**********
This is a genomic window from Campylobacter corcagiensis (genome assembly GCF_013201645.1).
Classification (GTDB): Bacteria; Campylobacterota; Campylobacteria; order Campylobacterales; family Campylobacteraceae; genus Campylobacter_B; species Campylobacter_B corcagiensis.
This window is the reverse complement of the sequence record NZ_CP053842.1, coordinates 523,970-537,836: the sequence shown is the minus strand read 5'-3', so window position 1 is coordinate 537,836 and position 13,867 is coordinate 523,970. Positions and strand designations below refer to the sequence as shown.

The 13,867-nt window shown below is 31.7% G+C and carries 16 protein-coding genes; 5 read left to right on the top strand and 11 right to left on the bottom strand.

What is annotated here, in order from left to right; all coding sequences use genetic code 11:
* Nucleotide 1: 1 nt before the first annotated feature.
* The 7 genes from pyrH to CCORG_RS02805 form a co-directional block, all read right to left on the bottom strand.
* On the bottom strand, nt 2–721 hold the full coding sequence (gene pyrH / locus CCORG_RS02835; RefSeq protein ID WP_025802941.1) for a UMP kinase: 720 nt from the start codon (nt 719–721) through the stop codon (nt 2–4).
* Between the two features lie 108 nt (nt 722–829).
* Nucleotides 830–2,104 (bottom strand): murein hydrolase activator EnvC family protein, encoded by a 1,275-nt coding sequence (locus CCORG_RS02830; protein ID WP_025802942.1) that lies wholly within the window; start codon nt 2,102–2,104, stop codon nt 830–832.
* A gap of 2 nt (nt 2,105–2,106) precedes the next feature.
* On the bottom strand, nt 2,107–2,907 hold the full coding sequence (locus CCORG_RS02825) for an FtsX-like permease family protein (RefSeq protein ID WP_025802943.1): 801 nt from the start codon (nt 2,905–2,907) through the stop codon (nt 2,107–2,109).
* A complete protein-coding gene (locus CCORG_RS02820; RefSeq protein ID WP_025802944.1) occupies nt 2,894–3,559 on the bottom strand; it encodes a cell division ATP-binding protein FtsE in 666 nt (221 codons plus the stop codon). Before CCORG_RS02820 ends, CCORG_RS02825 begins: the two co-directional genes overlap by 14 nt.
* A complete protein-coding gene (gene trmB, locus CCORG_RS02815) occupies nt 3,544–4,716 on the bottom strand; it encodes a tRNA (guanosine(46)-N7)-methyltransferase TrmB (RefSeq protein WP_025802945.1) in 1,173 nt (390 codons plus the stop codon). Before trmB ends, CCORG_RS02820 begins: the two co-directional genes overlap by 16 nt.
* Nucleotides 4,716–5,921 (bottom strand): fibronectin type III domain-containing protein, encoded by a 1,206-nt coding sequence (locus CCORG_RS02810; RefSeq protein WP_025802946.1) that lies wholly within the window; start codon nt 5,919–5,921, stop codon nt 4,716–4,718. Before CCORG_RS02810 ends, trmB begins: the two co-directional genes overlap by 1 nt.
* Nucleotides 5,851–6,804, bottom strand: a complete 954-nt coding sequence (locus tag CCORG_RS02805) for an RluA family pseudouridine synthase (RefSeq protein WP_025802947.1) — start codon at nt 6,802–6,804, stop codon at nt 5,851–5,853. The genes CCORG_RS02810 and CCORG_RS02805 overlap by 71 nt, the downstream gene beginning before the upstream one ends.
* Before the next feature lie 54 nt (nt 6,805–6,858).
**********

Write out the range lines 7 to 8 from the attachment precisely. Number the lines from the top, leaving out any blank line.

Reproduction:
* The 7 genes from pyrH to CCORG_RS02805 form a co-directional block, all read right to left on the bottom strand.
* On the bottom strand, nt 2–721 hold the full coding sequence (gene pyrH / locus CCORG_RS02835; RefSeq protein ID WP_025802941.1) for a UMP kinase: 720 nt from the start codon (nt 719–721) through the stop codon (nt 2–4).